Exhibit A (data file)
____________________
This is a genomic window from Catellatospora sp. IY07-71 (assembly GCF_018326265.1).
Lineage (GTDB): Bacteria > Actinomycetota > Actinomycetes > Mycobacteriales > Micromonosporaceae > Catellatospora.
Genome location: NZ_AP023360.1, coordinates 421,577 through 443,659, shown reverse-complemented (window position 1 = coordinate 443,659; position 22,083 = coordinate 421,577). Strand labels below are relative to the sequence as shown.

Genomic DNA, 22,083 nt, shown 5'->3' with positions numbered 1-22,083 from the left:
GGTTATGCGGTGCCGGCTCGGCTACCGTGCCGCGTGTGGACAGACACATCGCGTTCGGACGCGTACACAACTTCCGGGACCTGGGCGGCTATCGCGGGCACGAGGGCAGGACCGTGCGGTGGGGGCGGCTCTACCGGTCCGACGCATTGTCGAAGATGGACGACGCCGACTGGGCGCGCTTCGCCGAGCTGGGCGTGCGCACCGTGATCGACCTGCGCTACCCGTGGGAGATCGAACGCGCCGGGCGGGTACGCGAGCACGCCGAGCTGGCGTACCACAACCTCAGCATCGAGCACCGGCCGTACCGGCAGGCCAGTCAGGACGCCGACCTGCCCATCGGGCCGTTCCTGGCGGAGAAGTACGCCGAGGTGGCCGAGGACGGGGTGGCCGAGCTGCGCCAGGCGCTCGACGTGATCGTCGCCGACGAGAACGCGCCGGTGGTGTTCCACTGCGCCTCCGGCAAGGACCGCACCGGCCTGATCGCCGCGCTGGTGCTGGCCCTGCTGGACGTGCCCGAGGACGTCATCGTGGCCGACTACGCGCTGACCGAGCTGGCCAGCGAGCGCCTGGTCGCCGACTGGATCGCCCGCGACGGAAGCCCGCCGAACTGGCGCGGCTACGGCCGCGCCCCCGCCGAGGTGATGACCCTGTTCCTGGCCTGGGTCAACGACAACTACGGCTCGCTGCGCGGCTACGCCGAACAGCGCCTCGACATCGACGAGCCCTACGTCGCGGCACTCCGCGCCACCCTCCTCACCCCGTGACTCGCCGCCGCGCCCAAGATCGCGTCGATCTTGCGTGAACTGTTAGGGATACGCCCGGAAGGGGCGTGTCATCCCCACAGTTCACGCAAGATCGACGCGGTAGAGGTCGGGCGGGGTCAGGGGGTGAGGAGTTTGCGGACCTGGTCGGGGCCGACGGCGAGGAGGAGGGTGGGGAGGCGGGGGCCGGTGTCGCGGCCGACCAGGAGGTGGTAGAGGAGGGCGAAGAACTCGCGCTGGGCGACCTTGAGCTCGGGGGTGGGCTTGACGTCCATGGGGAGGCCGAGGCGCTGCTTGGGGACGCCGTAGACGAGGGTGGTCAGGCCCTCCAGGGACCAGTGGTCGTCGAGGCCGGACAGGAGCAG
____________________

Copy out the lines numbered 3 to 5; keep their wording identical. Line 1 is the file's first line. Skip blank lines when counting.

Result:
Genome location: NZ_AP023360.1, coordinates 421,577 through 443,659, shown reverse-complemented (window position 1 = coordinate 443,659; position 22,083 = coordinate 421,577). Strand labels below are relative to the sequence as shown.

Genomic DNA, 22,083 nt, shown 5'->3' with positions numbered 1-22,083 from the left:
GGTTATGCGGTGCCGGCTCGGCTACCGTGCCGCGTGTGGACAGACACATCGCGTTCGGACGCGTACACAACTTCCGGGACCTGGGCGGCTATCGCGGGCACGAGGGCAGGACCGTGCGGTGGGGGCGGCTCTACCGGTCCGACGCATTGTCGAAGATGGACGACGCCGACTGGGCGCGCTTCGCCGAGCTGGGCGTGCGCACCGTGATCGACCTGCGCTACCCGTGGGAGATCGAACGCGCCGGGCGGGTACGCGAGCACGCCGAGCTGGCGTACCACAACCTCAGCATCGAGCACCGGCCGTACCGGCAGGCCAGTCAGGACGCCGACCTGCCCATCGGGCCGTTCCTGGCGGAGAAGTACGCCGAGGTGGCCGAGGACGGGGTGGCCGAGCTGCGCCAGGCGCTCGACGTGATCGTCGCCGACGAGAACGCGCCGGTGGTGTTCCACTGCGCCTCCGGCAAGGACCGCACCGGCCTGATCGCCGCGCTGGTGCTGGCCCTGCTGGACGTGCCCGAGGACGTCATCGTGGCCGACTACGCGCTGACCGAGCTGGCCAGCGAGCGCCTGGTCGCCGACTGGATCGCCCGCGACGGAAGCCCGCCGAACTGGCGCGGCTACGGCCGCGCCCCCGCCGAGGTGATGACCCTGTTCCTGGCCTGGGTCAACGACAACTACGGCTCGCTGCGCGGCTACGCCGAACAGCGCCTCGACATCGACGAGCCCTACGTCGCGGCACTCCGCGCCACCCTCCTCACCCCGTGACTCGCCGCCGCGCCCAAGATCGCGTCGATCTTGCGTGAACTGTTAGGGATACGCCCGGAAGGGGCGTGTCATCCCCACAGTTCACGCAAGATCGACGCGGTAGAGGTCGGGCGGGGTCAGGGGGTGAGGAGTTTGCGGACCTGGTCGGGGCCGACGGCGAGGAGGAGGGTGGGGAGGCGGGGGCCGGTGTCGCGGCCGACCAGGAGGTGGTAGAGGAGGGCGAAGAACTCGCGCTGGGCGACCTTGAGCTCGGGGGTGGGCTTGACGTCCATGGGGAGGCCGAGGCGCTGCTTGGGGACGCCGTAGACGAGGGTGGTCAGGCCCTCCAGGGACCAGTGGTCGTCGAGGCCGGACAGGAGCAG